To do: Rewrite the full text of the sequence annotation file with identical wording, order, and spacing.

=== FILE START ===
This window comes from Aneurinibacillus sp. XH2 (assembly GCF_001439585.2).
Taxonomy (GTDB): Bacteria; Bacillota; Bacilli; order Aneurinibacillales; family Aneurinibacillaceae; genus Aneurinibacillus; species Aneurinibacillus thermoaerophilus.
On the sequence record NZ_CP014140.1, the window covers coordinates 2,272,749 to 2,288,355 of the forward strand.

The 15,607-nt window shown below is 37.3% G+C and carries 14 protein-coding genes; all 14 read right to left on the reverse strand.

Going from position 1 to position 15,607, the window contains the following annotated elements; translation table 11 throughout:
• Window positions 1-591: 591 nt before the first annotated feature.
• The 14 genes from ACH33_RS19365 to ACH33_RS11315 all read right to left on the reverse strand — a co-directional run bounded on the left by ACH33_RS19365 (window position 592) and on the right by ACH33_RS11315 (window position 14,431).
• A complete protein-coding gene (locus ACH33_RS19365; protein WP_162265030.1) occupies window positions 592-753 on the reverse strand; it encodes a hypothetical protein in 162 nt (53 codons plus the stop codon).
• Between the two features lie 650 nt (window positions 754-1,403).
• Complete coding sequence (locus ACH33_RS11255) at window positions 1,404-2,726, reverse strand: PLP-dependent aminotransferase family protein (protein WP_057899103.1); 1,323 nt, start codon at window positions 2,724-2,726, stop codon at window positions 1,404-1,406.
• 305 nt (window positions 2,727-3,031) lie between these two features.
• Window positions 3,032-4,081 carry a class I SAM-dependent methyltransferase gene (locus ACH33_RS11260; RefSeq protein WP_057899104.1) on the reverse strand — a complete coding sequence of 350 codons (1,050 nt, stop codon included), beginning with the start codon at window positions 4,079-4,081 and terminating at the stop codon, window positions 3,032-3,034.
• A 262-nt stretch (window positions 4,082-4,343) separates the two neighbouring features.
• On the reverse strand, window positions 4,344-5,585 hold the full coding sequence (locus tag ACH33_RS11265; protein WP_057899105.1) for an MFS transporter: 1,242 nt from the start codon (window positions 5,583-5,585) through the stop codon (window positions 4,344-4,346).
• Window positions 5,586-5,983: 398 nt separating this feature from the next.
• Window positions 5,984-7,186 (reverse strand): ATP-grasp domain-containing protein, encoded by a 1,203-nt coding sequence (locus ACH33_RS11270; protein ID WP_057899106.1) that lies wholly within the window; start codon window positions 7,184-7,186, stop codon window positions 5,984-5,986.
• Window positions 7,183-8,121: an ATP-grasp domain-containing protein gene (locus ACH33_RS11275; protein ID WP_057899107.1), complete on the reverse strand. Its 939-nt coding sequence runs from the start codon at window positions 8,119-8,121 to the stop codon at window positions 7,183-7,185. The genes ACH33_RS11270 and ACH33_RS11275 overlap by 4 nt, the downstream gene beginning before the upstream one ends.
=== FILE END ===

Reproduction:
This window comes from Aneurinibacillus sp. XH2 (assembly GCF_001439585.2).
Taxonomy (GTDB): Bacteria; Bacillota; Bacilli; order Aneurinibacillales; family Aneurinibacillaceae; genus Aneurinibacillus; species Aneurinibacillus thermoaerophilus.
On the sequence record NZ_CP014140.1, the window covers coordinates 2,272,749 to 2,288,355 of the forward strand.

The 15,607-nt window shown below is 37.3% G+C and carries 14 protein-coding genes; all 14 read right to left on the reverse strand.

Going from position 1 to position 15,607, the window contains the following annotated elements; translation table 11 throughout:
• Window positions 1-591: 591 nt before the first annotated feature.
• The 14 genes from ACH33_RS19365 to ACH33_RS11315 all read right to left on the reverse strand — a co-directional run bounded on the left by ACH33_RS19365 (window position 592) and on the right by ACH33_RS11315 (window position 14,431).
• A complete protein-coding gene (locus ACH33_RS19365; protein WP_162265030.1) occupies window positions 592-753 on the reverse strand; it encodes a hypothetical protein in 162 nt (53 codons plus the stop codon).
• Between the two features lie 650 nt (window positions 754-1,403).
• Complete coding sequence (locus ACH33_RS11255) at window positions 1,404-2,726, reverse strand: PLP-dependent aminotransferase family protein (protein WP_057899103.1); 1,323 nt, start codon at window positions 2,724-2,726, stop codon at window positions 1,404-1,406.
• 305 nt (window positions 2,727-3,031) lie between these two features.
• Window positions 3,032-4,081 carry a class I SAM-dependent methyltransferase gene (locus ACH33_RS11260; RefSeq protein WP_057899104.1) on the reverse strand — a complete coding sequence of 350 codons (1,050 nt, stop codon included), beginning with the start codon at window positions 4,079-4,081 and terminating at the stop codon, window positions 3,032-3,034.
• A 262-nt stretch (window positions 4,082-4,343) separates the two neighbouring features.
• On the reverse strand, window positions 4,344-5,585 hold the full coding sequence (locus tag ACH33_RS11265; protein WP_057899105.1) for an MFS transporter: 1,242 nt from the start codon (window positions 5,583-5,585) through the stop codon (window positions 4,344-4,346).
• Window positions 5,586-5,983: 398 nt separating this feature from the next.
• Window positions 5,984-7,186 (reverse strand): ATP-grasp domain-containing protein, encoded by a 1,203-nt coding sequence (locus ACH33_RS11270; protein ID WP_057899106.1) that lies wholly within the window; start codon window positions 7,184-7,186, stop codon window positions 5,984-5,986.
• Window positions 7,183-8,121: an ATP-grasp domain-containing protein gene (locus ACH33_RS11275; protein ID WP_057899107.1), complete on the reverse strand. Its 939-nt coding sequence runs from the start codon at window positions 8,119-8,121 to the stop codon at window positions 7,183-7,185. The genes ACH33_RS11270 and ACH33_RS11275 overlap by 4 nt, the downstream gene beginning before the upstream one ends.